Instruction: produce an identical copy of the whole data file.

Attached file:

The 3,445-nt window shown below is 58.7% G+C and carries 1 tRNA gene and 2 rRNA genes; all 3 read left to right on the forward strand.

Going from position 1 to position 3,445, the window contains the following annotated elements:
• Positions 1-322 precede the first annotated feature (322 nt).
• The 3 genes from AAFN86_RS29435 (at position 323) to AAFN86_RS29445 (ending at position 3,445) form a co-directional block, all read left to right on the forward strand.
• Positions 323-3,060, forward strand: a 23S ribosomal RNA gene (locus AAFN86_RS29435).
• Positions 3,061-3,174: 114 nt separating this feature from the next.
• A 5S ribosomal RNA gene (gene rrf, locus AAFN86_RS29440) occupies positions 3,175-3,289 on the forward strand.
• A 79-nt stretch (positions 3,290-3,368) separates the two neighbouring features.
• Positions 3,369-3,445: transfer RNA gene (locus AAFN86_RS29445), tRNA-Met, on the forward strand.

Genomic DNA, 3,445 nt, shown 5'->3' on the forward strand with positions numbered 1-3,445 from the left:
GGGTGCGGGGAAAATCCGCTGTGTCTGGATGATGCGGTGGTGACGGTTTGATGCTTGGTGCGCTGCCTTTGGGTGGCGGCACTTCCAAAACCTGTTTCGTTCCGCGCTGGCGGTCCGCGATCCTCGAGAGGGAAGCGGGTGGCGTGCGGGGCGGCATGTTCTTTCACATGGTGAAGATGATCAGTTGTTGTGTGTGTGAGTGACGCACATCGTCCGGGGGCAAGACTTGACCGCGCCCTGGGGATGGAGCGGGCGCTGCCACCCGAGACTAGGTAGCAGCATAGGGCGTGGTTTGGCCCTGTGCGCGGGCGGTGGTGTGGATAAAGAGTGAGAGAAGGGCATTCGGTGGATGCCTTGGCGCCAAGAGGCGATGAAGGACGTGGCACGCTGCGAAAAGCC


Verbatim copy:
The 3,445-nt window shown below is 58.7% G+C and carries 1 tRNA gene and 2 rRNA genes; all 3 read left to right on the forward strand.

Going from position 1 to position 3,445, the window contains the following annotated elements:
• Positions 1-322 precede the first annotated feature (322 nt).
• The 3 genes from AAFN86_RS29435 (at position 323) to AAFN86_RS29445 (ending at position 3,445) form a co-directional block, all read left to right on the forward strand.
• Positions 323-3,060, forward strand: a 23S ribosomal RNA gene (locus AAFN86_RS29435).
• Positions 3,061-3,174: 114 nt separating this feature from the next.
• A 5S ribosomal RNA gene (gene rrf, locus AAFN86_RS29440) occupies positions 3,175-3,289 on the forward strand.
• A 79-nt stretch (positions 3,290-3,368) separates the two neighbouring features.
• Positions 3,369-3,445: transfer RNA gene (locus AAFN86_RS29445), tRNA-Met, on the forward strand.

Genomic DNA, 3,445 nt, shown 5'->3' on the forward strand with positions numbered 1-3,445 from the left:
GGGTGCGGGGAAAATCCGCTGTGTCTGGATGATGCGGTGGTGACGGTTTGATGCTTGGTGCGCTGCCTTTGGGTGGCGGCACTTCCAAAACCTGTTTCGTTCCGCGCTGGCGGTCCGCGATCCTCGAGAGGGAAGCGGGTGGCGTGCGGGGCGGCATGTTCTTTCACATGGTGAAGATGATCAGTTGTTGTGTGTGTGAGTGACGCACATCGTCCGGGGGCAAGACTTGACCGCGCCCTGGGGATGGAGCGGGCGCTGCCACCCGAGACTAGGTAGCAGCATAGGGCGTGGTTTGGCCCTGTGCGCGGGCGGTGGTGTGGATAAAGAGTGAGAGAAGGGCATTCGGTGGATGCCTTGGCGCCAAGAGGCGATGAAGGACGTGGCACGCTGCGAAAAGCC